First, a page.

The complicated case for prescription drug refunds and guarantees

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Some prescription drugs now promise to perform or the manufacturer or pharmacy benefit company will provide a discount or refund. (KFSN)

From Capitol Hill to your corner pharmacy, the cost of prescription drugs is one of the hottest topics across the country. It's estimated consumers spend over $300 billion a year on medications.

Shoppers are used to money back guarantees for everything from razors to toilet paper, but consumer products aren't the only things now offering purchase protection.

"Money back guarantees for drugs is a relatively new phenomenon," Dr. Mark Fendrick with Value Based Insurance Design said.

Some prescription drugs now promise to perform, or the manufacturer or pharmacy benefits company will provide a discount or refund. But before you get too excited, medical experts say, in most cases, the refunds don't go directly to patients.

"In the early situations, most of the time the money goes back to the health plan or the employer," Fendrick said.

One example: Cigna says it has entered into "value-based contracts" for medications designed to treat conditions such as heart failure and multiple sclerosis.

There are agreed upon health metrics to measure whether a drug meets expectations. Under some contracts, if a drug doesn't perform as expected, the manufacturer will reduce the cost to Cigna's benefit plans.

The company says these deals "align financial terms to measured improvements in customers' health."

David Mitchell of Patients for Affordable Drugs says the guarantees are little comfort to sick patients.

"A: Money-back guarantees don't work because it allows the manufacturer to keep control of the price of the drug, and, two, no drug should be given to people if they are not effective to begin with, and the FDA determines that," he explained.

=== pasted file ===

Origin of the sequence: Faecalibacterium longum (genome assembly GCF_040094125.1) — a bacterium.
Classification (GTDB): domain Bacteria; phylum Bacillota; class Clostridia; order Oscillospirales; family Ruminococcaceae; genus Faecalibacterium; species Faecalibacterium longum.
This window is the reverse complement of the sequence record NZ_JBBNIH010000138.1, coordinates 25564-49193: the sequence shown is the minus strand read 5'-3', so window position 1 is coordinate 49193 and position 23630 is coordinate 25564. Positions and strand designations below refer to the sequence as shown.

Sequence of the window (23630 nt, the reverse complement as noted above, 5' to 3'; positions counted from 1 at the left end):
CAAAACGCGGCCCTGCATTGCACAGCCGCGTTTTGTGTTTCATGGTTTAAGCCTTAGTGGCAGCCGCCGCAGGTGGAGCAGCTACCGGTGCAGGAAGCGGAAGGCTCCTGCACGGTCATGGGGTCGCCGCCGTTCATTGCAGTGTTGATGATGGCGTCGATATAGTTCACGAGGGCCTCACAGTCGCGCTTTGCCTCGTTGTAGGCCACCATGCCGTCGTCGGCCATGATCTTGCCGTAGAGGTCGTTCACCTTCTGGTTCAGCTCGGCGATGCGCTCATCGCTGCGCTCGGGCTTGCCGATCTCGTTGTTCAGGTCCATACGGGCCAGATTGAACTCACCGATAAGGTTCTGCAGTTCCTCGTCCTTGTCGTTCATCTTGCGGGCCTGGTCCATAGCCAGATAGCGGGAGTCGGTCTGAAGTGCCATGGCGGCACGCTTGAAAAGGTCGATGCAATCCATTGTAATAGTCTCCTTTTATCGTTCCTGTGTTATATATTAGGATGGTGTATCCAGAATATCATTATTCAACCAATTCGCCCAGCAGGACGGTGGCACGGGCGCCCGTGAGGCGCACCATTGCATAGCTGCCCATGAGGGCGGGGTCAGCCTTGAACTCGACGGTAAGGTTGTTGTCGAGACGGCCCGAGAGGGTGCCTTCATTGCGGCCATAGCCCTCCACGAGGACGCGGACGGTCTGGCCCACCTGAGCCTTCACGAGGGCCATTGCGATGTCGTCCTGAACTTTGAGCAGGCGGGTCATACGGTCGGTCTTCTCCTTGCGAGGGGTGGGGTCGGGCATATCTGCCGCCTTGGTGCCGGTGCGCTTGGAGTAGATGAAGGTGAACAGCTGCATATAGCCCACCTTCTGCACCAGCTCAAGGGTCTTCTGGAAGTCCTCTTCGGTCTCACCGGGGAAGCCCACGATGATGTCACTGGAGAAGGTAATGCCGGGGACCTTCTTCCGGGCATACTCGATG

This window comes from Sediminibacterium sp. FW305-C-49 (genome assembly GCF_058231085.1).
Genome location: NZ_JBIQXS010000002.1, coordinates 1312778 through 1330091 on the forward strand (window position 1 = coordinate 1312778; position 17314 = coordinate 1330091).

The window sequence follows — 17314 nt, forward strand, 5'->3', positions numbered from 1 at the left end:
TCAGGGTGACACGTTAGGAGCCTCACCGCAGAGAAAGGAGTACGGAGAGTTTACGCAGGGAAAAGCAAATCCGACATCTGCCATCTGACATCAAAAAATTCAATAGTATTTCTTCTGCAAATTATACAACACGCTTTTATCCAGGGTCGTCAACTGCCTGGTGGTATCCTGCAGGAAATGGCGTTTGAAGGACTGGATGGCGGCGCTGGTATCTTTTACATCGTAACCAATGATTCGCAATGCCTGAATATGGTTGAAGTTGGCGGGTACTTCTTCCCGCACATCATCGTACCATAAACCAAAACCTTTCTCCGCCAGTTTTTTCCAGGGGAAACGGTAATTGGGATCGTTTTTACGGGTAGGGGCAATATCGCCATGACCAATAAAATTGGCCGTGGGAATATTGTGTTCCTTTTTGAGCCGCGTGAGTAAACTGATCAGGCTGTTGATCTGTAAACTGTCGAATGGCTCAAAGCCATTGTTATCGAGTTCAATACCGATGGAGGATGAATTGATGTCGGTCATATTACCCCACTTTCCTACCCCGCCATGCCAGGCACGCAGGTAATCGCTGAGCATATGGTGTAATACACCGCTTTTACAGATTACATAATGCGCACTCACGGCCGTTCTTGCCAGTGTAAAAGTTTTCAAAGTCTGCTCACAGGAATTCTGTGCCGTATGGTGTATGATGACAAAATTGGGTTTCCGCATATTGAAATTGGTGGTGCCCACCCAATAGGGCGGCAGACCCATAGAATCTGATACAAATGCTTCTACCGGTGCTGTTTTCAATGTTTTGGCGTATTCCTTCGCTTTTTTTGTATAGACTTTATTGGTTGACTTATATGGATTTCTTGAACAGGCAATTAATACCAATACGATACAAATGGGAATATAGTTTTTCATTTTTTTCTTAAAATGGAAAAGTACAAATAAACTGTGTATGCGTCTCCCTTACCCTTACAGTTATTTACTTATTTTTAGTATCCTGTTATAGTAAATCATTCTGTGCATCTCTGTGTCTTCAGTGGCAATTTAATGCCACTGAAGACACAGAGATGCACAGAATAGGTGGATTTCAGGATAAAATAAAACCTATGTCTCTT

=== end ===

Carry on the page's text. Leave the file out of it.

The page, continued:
In some cases, guarantees won't directly impact patient costs, but they are supposed to help insurers keep premiums from going up.

"It's increasing accountability and transparency for drugs and drug effectiveness," Fendrick said.

Novartis, which makes some drugs that offer rebates and guarantees, says "by collaborating with payers on outcome based contracting solutions, we hope to help drive a shift toward value pricing in the healthcare system."

Express Scripts offers its own guarantees and tells us its Hepatitis-C program has "lowered the cost of the treatment for payers by nearly 50 percent" since 2015.

The mail order company has granted 50,000 patients access to care that may be rationed by some providers. Mitchell, a cancer patient himself, feels there's a better way.

"Let's just lower the price at the outset," he said.

To find out if a medication you are taking offers guarantees, including any potential refunds you may be eligible for, call your insurance provider.

Related Topics:
healthhealth carehealthprescription drugs
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